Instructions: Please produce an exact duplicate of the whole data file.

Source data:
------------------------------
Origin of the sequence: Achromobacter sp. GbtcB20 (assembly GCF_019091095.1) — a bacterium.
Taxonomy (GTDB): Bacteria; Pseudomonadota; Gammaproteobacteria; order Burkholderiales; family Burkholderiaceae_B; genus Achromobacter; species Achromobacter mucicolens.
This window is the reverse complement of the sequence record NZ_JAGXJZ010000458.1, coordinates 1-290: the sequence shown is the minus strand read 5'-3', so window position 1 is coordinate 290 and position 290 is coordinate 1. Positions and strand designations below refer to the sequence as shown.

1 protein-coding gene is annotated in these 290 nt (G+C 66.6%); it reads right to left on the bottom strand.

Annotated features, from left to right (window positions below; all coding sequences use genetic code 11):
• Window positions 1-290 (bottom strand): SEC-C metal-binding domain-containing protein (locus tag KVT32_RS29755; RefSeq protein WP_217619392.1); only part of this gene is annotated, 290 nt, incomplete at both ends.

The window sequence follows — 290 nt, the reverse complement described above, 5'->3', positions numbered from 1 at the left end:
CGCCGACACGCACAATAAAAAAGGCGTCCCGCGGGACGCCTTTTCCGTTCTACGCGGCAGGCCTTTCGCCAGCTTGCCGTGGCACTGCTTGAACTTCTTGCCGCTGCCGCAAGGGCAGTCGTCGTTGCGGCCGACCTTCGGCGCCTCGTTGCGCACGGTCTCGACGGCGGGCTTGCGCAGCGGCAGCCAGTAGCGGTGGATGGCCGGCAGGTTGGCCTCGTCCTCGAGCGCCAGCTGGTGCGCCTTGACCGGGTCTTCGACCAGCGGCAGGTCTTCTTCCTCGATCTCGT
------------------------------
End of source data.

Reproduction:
Origin of the sequence: Achromobacter sp. GbtcB20 (assembly GCF_019091095.1) — a bacterium.
Taxonomy (GTDB): Bacteria; Pseudomonadota; Gammaproteobacteria; order Burkholderiales; family Burkholderiaceae_B; genus Achromobacter; species Achromobacter mucicolens.
This window is the reverse complement of the sequence record NZ_JAGXJZ010000458.1, coordinates 1-290: the sequence shown is the minus strand read 5'-3', so window position 1 is coordinate 290 and position 290 is coordinate 1. Positions and strand designations below refer to the sequence as shown.

1 protein-coding gene is annotated in these 290 nt (G+C 66.6%); it reads right to left on the bottom strand.

Annotated features, from left to right (window positions below; all coding sequences use genetic code 11):
• Window positions 1-290 (bottom strand): SEC-C metal-binding domain-containing protein (locus tag KVT32_RS29755; RefSeq protein WP_217619392.1); only part of this gene is annotated, 290 nt, incomplete at both ends.

The window sequence follows — 290 nt, the reverse complement described above, 5'->3', positions numbered from 1 at the left end:
CGCCGACACGCACAATAAAAAAGGCGTCCCGCGGGACGCCTTTTCCGTTCTACGCGGCAGGCCTTTCGCCAGCTTGCCGTGGCACTGCTTGAACTTCTTGCCGCTGCCGCAAGGGCAGTCGTCGTTGCGGCCGACCTTCGGCGCCTCGTTGCGCACGGTCTCGACGGCGGGCTTGCGCAGCGGCAGCCAGTAGCGGTGGATGGCCGGCAGGTTGGCCTCGTCCTCGAGCGCCAGCTGGTGCGCCTTGACCGGGTCTTCGACCAGCGGCAGGTCTTCTTCCTCGATCTCGT